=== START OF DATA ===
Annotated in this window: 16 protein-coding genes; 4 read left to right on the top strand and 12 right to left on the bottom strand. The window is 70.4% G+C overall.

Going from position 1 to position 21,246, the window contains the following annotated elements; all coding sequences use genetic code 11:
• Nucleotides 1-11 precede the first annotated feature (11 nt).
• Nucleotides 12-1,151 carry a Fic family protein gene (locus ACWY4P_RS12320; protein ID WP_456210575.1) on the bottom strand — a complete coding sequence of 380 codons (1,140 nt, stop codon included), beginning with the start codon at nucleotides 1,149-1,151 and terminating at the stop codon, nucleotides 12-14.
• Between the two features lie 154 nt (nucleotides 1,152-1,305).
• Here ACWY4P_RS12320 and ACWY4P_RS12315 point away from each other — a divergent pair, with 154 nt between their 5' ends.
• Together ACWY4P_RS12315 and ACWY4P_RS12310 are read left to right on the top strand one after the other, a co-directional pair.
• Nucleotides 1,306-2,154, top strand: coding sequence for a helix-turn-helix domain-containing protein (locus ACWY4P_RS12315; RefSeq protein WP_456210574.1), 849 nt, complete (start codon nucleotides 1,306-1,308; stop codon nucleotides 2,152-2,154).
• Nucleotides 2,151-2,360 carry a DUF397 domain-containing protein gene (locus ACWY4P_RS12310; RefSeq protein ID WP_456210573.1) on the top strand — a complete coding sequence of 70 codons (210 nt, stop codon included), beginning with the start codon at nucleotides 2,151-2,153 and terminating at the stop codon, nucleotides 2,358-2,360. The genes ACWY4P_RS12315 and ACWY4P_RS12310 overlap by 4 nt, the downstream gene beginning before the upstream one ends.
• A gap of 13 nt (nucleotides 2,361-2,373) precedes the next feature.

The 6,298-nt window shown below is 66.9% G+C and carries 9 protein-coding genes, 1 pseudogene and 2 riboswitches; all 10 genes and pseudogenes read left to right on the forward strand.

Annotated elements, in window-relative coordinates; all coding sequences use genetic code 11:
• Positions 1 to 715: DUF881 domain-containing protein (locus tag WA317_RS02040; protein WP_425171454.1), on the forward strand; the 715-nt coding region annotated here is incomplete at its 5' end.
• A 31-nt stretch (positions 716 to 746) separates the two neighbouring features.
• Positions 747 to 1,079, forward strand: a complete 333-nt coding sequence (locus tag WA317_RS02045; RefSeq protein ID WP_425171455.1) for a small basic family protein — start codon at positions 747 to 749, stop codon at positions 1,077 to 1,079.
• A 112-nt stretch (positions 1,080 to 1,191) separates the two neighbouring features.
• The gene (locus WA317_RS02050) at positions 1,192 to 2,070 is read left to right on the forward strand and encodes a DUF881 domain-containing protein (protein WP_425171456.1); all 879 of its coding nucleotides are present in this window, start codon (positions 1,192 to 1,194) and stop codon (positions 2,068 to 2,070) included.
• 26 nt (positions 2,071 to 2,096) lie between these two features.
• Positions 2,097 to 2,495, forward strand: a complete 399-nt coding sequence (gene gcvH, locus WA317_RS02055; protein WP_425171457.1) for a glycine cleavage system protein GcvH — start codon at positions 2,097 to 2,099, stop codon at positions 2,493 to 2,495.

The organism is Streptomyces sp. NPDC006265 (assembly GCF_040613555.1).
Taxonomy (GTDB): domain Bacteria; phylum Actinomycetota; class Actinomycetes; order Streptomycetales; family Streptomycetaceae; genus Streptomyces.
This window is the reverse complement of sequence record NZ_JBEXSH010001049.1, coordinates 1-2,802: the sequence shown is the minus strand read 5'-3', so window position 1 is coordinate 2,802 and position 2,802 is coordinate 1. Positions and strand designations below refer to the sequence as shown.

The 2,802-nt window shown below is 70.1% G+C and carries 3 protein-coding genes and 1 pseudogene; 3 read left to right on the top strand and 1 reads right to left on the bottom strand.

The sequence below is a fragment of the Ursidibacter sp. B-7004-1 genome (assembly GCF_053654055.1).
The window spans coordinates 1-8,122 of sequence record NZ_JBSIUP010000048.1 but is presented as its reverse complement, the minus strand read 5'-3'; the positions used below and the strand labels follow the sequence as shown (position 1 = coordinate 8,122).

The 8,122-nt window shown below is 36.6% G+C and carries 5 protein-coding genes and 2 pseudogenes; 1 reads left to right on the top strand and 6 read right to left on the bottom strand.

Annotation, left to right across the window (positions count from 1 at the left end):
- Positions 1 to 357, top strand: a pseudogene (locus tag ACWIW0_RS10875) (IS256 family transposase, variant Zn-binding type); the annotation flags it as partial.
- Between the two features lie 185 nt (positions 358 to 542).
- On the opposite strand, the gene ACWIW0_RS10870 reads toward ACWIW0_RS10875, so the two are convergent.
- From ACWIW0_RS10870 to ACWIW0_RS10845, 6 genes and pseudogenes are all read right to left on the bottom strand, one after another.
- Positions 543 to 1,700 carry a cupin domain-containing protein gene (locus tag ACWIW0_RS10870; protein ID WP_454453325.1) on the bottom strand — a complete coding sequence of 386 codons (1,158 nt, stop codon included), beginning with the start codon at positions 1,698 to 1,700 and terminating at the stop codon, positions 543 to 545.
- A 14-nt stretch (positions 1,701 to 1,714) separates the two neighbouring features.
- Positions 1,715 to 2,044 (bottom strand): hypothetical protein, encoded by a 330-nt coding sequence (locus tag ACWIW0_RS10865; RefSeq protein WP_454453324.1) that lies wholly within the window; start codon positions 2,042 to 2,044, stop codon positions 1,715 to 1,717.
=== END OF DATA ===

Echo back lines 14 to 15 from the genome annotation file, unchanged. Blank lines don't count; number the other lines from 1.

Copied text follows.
• A 31-nt stretch (positions 716 to 746) separates the two neighbouring features.
• Positions 747 to 1,079, forward strand: a complete 333-nt coding sequence (locus tag WA317_RS02045; RefSeq protein ID WP_425171455.1) for a small basic family protein — start codon at positions 747 to 749, stop codon at positions 1,077 to 1,079.